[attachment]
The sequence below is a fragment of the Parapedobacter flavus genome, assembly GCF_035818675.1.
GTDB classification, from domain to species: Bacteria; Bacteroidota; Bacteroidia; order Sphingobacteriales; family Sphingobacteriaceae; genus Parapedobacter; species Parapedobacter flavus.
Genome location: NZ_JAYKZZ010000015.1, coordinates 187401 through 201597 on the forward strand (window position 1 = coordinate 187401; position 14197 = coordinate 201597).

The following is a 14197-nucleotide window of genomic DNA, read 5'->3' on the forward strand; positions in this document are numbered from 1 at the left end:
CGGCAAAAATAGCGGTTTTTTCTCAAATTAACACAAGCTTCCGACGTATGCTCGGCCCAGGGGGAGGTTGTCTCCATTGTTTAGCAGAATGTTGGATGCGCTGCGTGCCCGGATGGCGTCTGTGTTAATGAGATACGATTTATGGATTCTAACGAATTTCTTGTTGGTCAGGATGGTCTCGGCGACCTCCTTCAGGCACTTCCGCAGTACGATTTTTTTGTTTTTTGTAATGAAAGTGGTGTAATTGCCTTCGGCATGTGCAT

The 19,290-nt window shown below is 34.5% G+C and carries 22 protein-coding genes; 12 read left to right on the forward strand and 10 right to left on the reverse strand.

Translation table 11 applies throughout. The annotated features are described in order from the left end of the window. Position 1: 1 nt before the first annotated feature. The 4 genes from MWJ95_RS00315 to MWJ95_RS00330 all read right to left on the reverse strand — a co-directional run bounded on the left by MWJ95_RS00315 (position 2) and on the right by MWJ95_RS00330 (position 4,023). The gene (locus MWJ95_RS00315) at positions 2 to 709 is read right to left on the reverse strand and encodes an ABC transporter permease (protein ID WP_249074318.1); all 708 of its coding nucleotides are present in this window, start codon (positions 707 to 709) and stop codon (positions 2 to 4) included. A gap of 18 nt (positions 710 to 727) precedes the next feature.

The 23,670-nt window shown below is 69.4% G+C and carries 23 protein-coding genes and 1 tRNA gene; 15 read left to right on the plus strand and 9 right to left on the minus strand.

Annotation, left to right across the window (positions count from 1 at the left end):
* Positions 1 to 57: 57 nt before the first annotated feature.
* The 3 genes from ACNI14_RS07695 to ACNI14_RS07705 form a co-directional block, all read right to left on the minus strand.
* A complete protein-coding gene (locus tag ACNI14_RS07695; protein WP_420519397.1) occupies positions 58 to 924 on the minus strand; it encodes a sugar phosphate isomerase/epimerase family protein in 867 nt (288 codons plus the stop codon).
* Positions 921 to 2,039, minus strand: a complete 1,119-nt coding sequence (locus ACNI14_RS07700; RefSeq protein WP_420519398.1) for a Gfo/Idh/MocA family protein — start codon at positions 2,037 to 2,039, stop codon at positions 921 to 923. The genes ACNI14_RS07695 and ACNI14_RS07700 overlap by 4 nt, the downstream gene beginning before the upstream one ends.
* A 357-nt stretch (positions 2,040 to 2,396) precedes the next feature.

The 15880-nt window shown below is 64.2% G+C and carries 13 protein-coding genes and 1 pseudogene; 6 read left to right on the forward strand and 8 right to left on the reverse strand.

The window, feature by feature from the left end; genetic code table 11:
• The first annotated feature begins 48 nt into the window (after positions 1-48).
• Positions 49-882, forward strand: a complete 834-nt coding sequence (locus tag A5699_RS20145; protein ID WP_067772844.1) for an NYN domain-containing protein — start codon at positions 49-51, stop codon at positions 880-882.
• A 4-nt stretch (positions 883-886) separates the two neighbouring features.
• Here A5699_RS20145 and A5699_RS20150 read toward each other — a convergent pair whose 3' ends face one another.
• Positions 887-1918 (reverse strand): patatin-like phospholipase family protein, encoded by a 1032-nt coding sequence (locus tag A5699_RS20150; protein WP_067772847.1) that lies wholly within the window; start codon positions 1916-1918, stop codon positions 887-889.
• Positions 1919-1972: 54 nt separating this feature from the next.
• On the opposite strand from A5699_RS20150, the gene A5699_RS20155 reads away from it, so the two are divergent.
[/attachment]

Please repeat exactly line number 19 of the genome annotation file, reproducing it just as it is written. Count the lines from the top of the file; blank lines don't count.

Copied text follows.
• A 4-nt stretch (positions 883-886) separates the two neighbouring features.